To experience Shalev-Gerz’s four works together in one space, detached from the architectural and cultural cues offered by site-specific commissions, reveals an underlying current in her formal, aesthetic choices. Her precision with the lines, cuts and overlaps of projected and still images is deliberate, and her interest in lens-based technologies coincides with a broader intention to foreground the importance of symbolically holding time. British academic Jacqueline Rose has written in her book Women in Dark Times that Shalev-Gerz is among a small group of women who have redefined a role for female artists – one that does not fit into any conventional mode, but is distinctive in its artistry as a form of defiance. Through her focus on the activation of history through speaking and listening, Shalev-Gerz lends weight to history through the “unexpurgated, often pained, voices of a European legacy still pressing on the future – the trauma of the war, (but also) the migrant shades of the modern city.”4 She, like Borges – who said that he was not political, but concerned about ethics – builds forums and gives voice to the people. Repeatedly exercising how we may look to collaborative interactions to build blueprints for the future, Shalev-Gerz’s work asks us to share responsibility for fostering mutually respectful relationships.

Esther Shalev-Gerz, Koffler Gallery installation detail, 2018.
Esther Shalev-Gerz, Koffler Gallery installation detail, 2018. Photo: Toni Hafkenscheid.

1 “The Human Factor: Hannah Arendt,” Ideas with Paul Kennedy, CBC podcast, April 23, 2014,

2 Solarization is a photographic process in which the image captured on a negative or on a print is reversed in tone, meaning the dark areas will appear light and light areas appear dark. The phenomenon is also known as the Sabatier effect when referring to negatives.

3 Annie Cohen-Solal, “Revisiting Magiciens de la Terre,” Stedelijk Studies Journal Issue #1, Fall 2014 (Collecting Geographies),

4 Jacqueline Rose, Women in Dark Times (London: Bloomsbury Publishing, 2014), 160.

Originally from Vilnius, Lithuania, Esther Shalev-Gerz (born Gilinsky) moved with her family to Jerusalem in 1957, where she graduated from Bezalel Academy of Art and Design. Since 1984 she has lived and worked between Paris and Cortes Island, Canada. Major retrospective exhibitions at Jeu de Paume in Paris (2010), Musée des Beaux Arts in Lausanne (2012), and Wasserman Projects in Detroit (2016) established her as a widely respected artist, along with her significant public works in Hamburg, Israel, Stockholm, Wanas, Geneva, Glasgow and more. She is currently producing her latest permanent artwork, The Shadow, at the University of British Columbia, Vancouver.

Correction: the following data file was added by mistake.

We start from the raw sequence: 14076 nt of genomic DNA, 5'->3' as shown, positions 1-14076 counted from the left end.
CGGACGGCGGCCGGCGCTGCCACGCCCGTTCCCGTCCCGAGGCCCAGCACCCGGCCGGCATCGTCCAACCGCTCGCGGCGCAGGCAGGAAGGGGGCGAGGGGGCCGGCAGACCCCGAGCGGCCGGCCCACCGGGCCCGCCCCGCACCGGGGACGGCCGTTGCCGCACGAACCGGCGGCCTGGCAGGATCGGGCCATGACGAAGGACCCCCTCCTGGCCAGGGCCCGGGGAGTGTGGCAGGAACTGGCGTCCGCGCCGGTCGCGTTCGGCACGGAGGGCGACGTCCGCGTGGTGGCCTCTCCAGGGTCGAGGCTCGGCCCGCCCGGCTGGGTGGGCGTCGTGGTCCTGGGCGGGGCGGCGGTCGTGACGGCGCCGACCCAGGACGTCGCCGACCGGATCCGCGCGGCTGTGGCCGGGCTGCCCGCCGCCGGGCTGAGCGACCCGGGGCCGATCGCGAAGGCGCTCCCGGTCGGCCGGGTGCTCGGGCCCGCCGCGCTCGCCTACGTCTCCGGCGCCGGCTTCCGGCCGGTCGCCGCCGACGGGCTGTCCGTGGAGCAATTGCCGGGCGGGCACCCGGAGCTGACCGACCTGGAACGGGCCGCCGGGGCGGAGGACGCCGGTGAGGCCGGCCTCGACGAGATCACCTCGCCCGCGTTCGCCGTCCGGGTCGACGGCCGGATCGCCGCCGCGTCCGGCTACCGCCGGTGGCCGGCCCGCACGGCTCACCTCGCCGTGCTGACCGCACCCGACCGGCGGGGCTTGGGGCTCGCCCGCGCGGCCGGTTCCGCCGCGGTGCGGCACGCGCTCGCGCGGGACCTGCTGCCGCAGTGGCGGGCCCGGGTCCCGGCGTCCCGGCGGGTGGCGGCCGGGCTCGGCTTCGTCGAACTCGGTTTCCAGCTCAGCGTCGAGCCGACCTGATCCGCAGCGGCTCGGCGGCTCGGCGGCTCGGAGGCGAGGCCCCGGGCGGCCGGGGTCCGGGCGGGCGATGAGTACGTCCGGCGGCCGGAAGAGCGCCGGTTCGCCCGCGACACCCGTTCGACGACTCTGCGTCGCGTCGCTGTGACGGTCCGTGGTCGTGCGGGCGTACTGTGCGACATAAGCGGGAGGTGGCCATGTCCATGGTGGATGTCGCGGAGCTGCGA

Anouchka Freybe is a writer of fiction and non-fiction, drawn to storytelling that explores issues around transformation and community. She is a first-generation Canadian with a background in art history and literature, and research interests in contemporary multimedia art practices. She lives in Toronto, with roots in Vancouver and Germany.

Esther Shalev-Gerz was generously supported by the Institut français and was presented in partnership with the 2018 Scotiabank CONTACT Photography Festival as a Primary Exhibition.

Design: Tony Hewer | Editing: Shannon Anderson, Mona Filip
Koffler Gallery installation photos: Toni Hafkenscheid
Digital publication to the exhibition Esther Shalev-Gerz
Presented by the Koffler Gallery | April 5 to June 3, 2018 | Curator: Mona Filip

© Koffler Centre of the Arts, 2018, in collaboration with the individual contributors. All rights reserved. ISBN 978-1-928175-15-5.

Koffler family FoundationCIBC Wood GundyOntario Arts Council | Conseil Des Arts De L'OntarioToronto Arts Council | Funded by the City of TorontoCanada Council